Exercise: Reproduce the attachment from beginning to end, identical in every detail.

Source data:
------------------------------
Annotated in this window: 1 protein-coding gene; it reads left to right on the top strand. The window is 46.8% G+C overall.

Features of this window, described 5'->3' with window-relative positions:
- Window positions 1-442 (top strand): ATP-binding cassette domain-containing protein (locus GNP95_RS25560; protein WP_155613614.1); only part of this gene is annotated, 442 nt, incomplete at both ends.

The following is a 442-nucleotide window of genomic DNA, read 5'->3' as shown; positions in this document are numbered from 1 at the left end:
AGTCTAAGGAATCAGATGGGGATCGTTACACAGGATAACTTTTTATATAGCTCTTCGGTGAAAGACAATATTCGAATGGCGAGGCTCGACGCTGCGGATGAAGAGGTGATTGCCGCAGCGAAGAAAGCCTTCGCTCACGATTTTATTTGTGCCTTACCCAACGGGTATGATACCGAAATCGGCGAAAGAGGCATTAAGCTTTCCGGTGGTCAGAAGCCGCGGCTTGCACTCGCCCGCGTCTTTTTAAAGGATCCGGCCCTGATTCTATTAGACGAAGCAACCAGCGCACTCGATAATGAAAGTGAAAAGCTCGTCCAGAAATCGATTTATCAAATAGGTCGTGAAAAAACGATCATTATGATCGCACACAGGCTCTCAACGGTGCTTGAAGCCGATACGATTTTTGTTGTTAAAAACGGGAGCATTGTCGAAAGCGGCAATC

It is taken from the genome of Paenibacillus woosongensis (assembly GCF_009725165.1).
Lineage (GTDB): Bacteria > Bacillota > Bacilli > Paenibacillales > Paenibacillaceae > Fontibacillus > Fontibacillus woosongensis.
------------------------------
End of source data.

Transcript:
Annotated in this window: 1 protein-coding gene; it reads left to right on the top strand. The window is 46.8% G+C overall.

Features of this window, described 5'->3' with window-relative positions:
- Window positions 1-442 (top strand): ATP-binding cassette domain-containing protein (locus GNP95_RS25560; protein WP_155613614.1); only part of this gene is annotated, 442 nt, incomplete at both ends.

The following is a 442-nucleotide window of genomic DNA, read 5'->3' as shown; positions in this document are numbered from 1 at the left end:
AGTCTAAGGAATCAGATGGGGATCGTTACACAGGATAACTTTTTATATAGCTCTTCGGTGAAAGACAATATTCGAATGGCGAGGCTCGACGCTGCGGATGAAGAGGTGATTGCCGCAGCGAAGAAAGCCTTCGCTCACGATTTTATTTGTGCCTTACCCAACGGGTATGATACCGAAATCGGCGAAAGAGGCATTAAGCTTTCCGGTGGTCAGAAGCCGCGGCTTGCACTCGCCCGCGTCTTTTTAAAGGATCCGGCCCTGATTCTATTAGACGAAGCAACCAGCGCACTCGATAATGAAAGTGAAAAGCTCGTCCAGAAATCGATTTATCAAATAGGTCGTGAAAAAACGATCATTATGATCGCACACAGGCTCTCAACGGTGCTTGAAGCCGATACGATTTTTGTTGTTAAAAACGGGAGCATTGTCGAAAGCGGCAATC

It is taken from the genome of Paenibacillus woosongensis (assembly GCF_009725165.1).
Lineage (GTDB): Bacteria > Bacillota > Bacilli > Paenibacillales > Paenibacillaceae > Fontibacillus > Fontibacillus woosongensis.